Maybe your job won't come back. Your industry might be completely transformed. You might be homeschooling for longer than you imagined.
Welcome to trying to get off the ground during the age of coronavirus.
Nichole Young, 34, was in the final stages in March of interviewing with a company that paused on new hires.
The uncertainty was rough at first, says Young, who lives in Sunnyvale, California. "If I'd been a week sooner, maybe I would have made the cut."
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Instead, Young started an Etsy store for cross-stitch patterns, which is less about the money and more about having something to do. In fact, she broke even on the software she bought to create patterns. A relatively new mom, she is enjoying spending time with her 5-month-old.
Here's how life looks for people in their 30s as they try to make plans and look to the future. Keep in mind, it's not the first time they've watched the economy upend.
A busy lawyer who ate dinner out five nights a week, Cheyenne Whitfield, 31, has cooked every night since March 13.
Since the pandemic began, Whitfield, a defense attorney in Tampa, Florida, says she's cut out most unnecessary spending — not the challenge it might have been, now that most stores are closed.
"I've never bought more groceries in my whole life," said Whitfield.
Last summer, Whitfield made some financial changes, investing more in her Simplified Employee Pension IRA and taking her emergency fund to four months of expenses. She is now working on getting it to a six-month cushion.
Her income has definitely taken a hit. It's hard to ask people who aren't working to choose between keeping a roof over their heads or paying legal fees, says Whitfield, who owns her law firm.
With much of her work stopped until the courts fully reopen, Whitfield says she is even more determined to grow her real estate investments and other side hustles that bring in more income.
Lauren Bringle Jackson, 32, graduated during the last recession, and that time is cemented in her head.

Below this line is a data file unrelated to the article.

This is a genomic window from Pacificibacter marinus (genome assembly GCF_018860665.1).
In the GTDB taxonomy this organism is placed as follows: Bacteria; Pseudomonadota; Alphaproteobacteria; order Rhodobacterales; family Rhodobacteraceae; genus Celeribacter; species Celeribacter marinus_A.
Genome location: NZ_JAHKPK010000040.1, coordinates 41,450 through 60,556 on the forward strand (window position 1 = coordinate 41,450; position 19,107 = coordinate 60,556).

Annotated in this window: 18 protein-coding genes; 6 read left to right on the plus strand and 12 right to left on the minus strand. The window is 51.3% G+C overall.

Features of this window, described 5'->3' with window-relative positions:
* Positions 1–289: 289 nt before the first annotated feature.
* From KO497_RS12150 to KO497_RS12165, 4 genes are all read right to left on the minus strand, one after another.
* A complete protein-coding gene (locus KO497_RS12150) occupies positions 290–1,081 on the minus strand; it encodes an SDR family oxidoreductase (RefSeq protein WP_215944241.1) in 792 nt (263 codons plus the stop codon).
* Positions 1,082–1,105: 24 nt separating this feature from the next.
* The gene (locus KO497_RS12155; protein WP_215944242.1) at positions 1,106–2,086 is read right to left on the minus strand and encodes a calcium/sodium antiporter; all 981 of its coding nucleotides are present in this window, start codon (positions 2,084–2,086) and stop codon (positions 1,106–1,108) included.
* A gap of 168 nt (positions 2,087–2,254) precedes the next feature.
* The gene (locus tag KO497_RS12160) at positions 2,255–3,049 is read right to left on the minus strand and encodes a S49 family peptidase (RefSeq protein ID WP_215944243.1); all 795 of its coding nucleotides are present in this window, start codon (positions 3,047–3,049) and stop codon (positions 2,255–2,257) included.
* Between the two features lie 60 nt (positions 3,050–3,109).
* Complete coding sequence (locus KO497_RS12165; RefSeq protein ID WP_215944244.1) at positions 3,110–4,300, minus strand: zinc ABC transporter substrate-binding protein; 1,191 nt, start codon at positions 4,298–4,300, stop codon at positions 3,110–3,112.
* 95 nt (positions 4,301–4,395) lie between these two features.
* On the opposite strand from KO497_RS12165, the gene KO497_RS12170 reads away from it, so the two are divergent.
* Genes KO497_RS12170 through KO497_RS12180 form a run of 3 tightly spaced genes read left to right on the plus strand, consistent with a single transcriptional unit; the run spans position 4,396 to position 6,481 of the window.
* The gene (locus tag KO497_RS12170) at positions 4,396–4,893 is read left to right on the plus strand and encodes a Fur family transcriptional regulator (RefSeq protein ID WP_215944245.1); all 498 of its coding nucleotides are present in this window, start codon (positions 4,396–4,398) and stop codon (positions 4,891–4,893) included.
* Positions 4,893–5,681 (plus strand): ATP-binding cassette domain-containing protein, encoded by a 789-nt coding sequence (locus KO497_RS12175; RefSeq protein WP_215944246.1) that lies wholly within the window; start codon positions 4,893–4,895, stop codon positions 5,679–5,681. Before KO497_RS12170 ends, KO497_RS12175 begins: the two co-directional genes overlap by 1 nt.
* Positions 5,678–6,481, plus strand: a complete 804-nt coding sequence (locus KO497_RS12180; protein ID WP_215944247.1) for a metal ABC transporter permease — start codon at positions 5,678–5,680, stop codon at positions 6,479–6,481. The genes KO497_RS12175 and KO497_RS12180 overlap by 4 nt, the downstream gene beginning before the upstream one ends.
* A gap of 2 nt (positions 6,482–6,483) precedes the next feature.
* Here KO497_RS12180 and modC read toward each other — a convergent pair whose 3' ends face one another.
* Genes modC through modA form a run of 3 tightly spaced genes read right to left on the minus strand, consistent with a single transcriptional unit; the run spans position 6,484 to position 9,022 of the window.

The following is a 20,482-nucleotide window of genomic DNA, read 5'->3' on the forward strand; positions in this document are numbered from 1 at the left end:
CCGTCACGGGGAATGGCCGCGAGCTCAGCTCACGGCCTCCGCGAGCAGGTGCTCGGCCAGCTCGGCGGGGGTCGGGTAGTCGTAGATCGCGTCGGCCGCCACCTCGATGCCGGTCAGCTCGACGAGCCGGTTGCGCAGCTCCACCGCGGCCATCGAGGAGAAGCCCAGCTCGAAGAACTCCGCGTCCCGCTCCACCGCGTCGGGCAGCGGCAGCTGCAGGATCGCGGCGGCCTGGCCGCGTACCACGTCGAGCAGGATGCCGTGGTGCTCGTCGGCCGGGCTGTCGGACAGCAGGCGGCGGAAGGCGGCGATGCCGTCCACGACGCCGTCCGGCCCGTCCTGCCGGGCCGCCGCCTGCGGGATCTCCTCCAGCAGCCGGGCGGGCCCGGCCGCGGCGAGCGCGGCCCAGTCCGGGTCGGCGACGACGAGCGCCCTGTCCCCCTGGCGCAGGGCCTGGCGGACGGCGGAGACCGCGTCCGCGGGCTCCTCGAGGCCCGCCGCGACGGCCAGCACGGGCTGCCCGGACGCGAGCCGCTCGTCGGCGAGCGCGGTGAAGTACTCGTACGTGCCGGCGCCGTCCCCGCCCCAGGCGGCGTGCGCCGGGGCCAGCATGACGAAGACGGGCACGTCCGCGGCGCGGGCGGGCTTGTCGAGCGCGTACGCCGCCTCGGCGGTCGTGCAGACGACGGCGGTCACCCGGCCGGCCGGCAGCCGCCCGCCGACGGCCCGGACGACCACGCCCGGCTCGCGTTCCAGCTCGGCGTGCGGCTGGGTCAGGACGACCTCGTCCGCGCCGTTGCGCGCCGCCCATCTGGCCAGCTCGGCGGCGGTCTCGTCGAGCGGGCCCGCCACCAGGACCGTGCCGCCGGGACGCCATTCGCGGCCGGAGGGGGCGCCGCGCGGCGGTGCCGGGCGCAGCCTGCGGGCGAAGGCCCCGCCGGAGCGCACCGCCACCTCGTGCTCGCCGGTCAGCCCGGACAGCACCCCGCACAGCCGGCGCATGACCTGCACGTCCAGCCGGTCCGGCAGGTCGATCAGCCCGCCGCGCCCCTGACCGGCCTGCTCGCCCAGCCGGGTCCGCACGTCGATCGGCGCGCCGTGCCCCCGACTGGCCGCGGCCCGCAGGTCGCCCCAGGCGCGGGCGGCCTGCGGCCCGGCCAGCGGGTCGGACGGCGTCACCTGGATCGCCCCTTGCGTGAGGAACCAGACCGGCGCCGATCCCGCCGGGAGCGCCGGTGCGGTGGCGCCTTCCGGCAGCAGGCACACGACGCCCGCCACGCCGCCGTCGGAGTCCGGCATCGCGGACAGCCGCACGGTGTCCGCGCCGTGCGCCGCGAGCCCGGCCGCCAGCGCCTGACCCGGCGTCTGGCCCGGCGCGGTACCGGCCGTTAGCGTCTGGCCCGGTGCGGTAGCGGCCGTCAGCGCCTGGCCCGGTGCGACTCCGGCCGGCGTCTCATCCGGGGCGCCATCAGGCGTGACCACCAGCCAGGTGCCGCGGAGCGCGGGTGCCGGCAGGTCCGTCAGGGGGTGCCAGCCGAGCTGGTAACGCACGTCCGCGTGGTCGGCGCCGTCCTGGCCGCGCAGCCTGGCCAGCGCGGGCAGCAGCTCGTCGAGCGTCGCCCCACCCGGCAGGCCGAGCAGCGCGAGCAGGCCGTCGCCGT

She learned to live on very little, and one of her many jobs was volunteer work at a farm in exchange for food.
"Even though my current job is stable, it's almost like I have PTSD from my previous experiences, and feel even more pressure to succeed and save in light of the current crisis," said Jackson, who lives in Austin, Texas, and is a content marketing manager with financial services company Self.
Jackson is the primary earner in her household. "It feels very stressful some days," she said.
Though her bottom line is unaffected, her underlying money fears are triggered. She scours her accounts, looking for ways to economize.
Despite her fears, Jackson knows her foundation is solid. "When you have a plan for your money it's just a matter of tweaking some of the numbers," she said.
Janet Vickers, 34, had finally gotten the position she'd hoped for since graduating law school. Four months into it, she was furloughed without salary. "It's devastating," she said. She pinballs between waiting for the job to return and wondering if she should look for something else.
Her company said in March they'd have staff return in August, but Vickers isn't counting on that. "My department is mostly large shopping centers and hotels," said Vickers, a commercial real estate attorney in Atlanta. "Obviously those are all greatly affected.
"I don't know what my field is going to look like in a few months."
Vickers says it's time to return to basics: stocking the emergency fund, canceling the gym membership, not spending on extras like eating out and considering switching from a 15-year to a 30-year mortgage.
She is keenly aware of possible similarities between now and the Great Recession. Then, Vickers became a nanny even though she'd just earned a degree in international business law.
One current regret: She treated herself to an expensive car last year. "It was my first fancy purchase," she said. "I like it, but I wish we would have waited.
"Going on a nice vacation or having a nice car is not as important as having the money in your savings account."
"This is the first time in my life I have been unemployed for an extended period of time," Vickers said. "I still feel shame, even though it is not my fault and even if I was the best at my job I would still be in this predicament."
Before the coronavirus hit the U.S., Joy Vines, 34, a writer and child-care provider in Cheyenne, Wyoming, had three part-time jobs. Now she has one.
Vines used to do child care through her church, which allowed her to bring her own small child with her. With both kids home from school, she no longer has as much time for blogging and writing books. She is still able to do marketing and advertising for her husband's side hustle, writing young adult fantasy.
On hold are the couple's plans to buy an investment property. "There's financial uncertainty for our family, and as far as what housing values are going to do going forward," Vines said. "We don't want to end up in a situation where we are over-leveraged."
They had planned for their children to attend the same school next year. "Both kids have medical needs that make them high risk," she said. "Instead, we've ordered homeschooling curricula." Summer camp is also closed.
Even if things open up for people who aren't at risk, Vines thinks it will take longer before they can go out safely.
Priorities have shifted. Vines and her husband paused contributing to their IRAs, though her husband is still putting money in a 401(k) in order to get the match.
They're working on boosting emergency savings. "We had three months of expenses saved up," Vines said. "Our new goal is 12 months."
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